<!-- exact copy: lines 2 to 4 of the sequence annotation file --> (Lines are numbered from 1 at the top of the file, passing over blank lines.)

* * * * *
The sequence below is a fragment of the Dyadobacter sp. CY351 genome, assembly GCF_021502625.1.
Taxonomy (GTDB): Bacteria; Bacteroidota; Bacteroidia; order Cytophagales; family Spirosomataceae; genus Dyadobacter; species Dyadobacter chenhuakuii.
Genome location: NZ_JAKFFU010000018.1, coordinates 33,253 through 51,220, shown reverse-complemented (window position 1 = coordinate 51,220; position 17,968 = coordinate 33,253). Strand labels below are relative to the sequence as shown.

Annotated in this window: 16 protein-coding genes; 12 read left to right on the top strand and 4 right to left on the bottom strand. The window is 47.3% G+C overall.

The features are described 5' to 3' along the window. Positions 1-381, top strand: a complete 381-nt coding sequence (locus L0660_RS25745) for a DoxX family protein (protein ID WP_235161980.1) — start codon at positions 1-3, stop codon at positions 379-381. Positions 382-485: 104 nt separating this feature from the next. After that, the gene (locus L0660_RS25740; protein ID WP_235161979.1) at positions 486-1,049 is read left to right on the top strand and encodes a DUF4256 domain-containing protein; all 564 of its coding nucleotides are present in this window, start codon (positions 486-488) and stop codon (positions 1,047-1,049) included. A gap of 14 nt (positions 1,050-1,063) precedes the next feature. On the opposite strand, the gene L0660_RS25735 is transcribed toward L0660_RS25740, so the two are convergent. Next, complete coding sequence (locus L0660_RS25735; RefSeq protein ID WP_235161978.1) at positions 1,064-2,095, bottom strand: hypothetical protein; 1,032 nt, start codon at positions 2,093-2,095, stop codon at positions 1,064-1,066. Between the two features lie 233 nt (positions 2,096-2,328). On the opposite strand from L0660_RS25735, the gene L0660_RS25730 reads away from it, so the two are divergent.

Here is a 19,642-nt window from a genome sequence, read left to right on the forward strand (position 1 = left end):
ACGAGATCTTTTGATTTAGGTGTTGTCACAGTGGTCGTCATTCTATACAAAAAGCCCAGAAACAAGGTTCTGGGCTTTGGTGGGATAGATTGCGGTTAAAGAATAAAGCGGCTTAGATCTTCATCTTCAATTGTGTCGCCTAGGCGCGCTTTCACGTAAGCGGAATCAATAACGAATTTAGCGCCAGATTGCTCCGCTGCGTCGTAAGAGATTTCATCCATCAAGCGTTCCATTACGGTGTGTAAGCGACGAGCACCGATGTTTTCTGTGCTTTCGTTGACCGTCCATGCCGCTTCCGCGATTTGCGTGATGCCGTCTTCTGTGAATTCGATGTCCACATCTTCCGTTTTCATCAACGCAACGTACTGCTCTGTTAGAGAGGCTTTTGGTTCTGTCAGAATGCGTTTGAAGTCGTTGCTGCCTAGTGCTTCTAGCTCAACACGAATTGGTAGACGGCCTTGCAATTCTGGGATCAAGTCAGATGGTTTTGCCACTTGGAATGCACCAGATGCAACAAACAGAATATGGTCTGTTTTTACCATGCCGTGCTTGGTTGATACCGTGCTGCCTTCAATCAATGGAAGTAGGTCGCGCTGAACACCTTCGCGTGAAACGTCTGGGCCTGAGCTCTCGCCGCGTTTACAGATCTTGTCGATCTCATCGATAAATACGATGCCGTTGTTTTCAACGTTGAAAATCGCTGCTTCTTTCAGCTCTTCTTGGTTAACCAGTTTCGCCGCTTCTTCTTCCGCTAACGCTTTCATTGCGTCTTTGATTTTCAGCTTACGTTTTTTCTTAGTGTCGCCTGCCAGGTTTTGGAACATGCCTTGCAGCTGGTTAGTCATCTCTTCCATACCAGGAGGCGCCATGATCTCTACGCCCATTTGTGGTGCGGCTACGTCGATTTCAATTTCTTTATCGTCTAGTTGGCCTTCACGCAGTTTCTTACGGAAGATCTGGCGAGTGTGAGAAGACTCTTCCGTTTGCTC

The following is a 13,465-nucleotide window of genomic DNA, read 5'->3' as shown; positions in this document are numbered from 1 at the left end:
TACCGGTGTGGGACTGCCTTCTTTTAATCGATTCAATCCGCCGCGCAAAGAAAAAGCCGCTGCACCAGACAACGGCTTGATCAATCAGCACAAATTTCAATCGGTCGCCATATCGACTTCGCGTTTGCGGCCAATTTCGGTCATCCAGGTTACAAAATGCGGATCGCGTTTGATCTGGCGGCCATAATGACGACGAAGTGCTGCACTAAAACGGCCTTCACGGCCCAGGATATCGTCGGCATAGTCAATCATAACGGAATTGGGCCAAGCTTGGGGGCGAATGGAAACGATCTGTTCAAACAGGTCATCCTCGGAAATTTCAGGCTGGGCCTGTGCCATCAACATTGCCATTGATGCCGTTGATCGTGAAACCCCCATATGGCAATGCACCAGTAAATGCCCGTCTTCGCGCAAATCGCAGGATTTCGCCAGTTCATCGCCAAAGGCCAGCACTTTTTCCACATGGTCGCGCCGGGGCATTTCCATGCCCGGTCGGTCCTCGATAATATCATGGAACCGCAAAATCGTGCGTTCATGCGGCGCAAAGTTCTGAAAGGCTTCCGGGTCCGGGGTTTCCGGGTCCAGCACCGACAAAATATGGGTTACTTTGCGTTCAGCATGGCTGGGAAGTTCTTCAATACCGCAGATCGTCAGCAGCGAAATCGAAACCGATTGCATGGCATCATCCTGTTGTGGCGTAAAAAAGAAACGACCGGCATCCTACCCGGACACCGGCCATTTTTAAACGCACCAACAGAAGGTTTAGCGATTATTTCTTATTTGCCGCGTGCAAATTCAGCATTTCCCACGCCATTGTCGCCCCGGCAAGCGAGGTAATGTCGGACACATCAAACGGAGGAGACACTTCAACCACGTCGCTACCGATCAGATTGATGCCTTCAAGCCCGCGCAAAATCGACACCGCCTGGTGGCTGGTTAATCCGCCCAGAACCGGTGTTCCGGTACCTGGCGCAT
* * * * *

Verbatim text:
Taxonomy (GTDB): Bacteria; Bacteroidota; Bacteroidia; order Cytophagales; family Spirosomataceae; genus Dyadobacter; species Dyadobacter chenhuakuii.
Genome location: NZ_JAKFFU010000018.1, coordinates 33,253 through 51,220, shown reverse-complemented (window position 1 = coordinate 51,220; position 17,968 = coordinate 33,253). Strand labels below are relative to the sequence as shown.

Annotated in this window: 16 protein-coding genes; 12 read left to right on the top strand and 4 right to left on the bottom strand. The window is 47.3% G+C overall.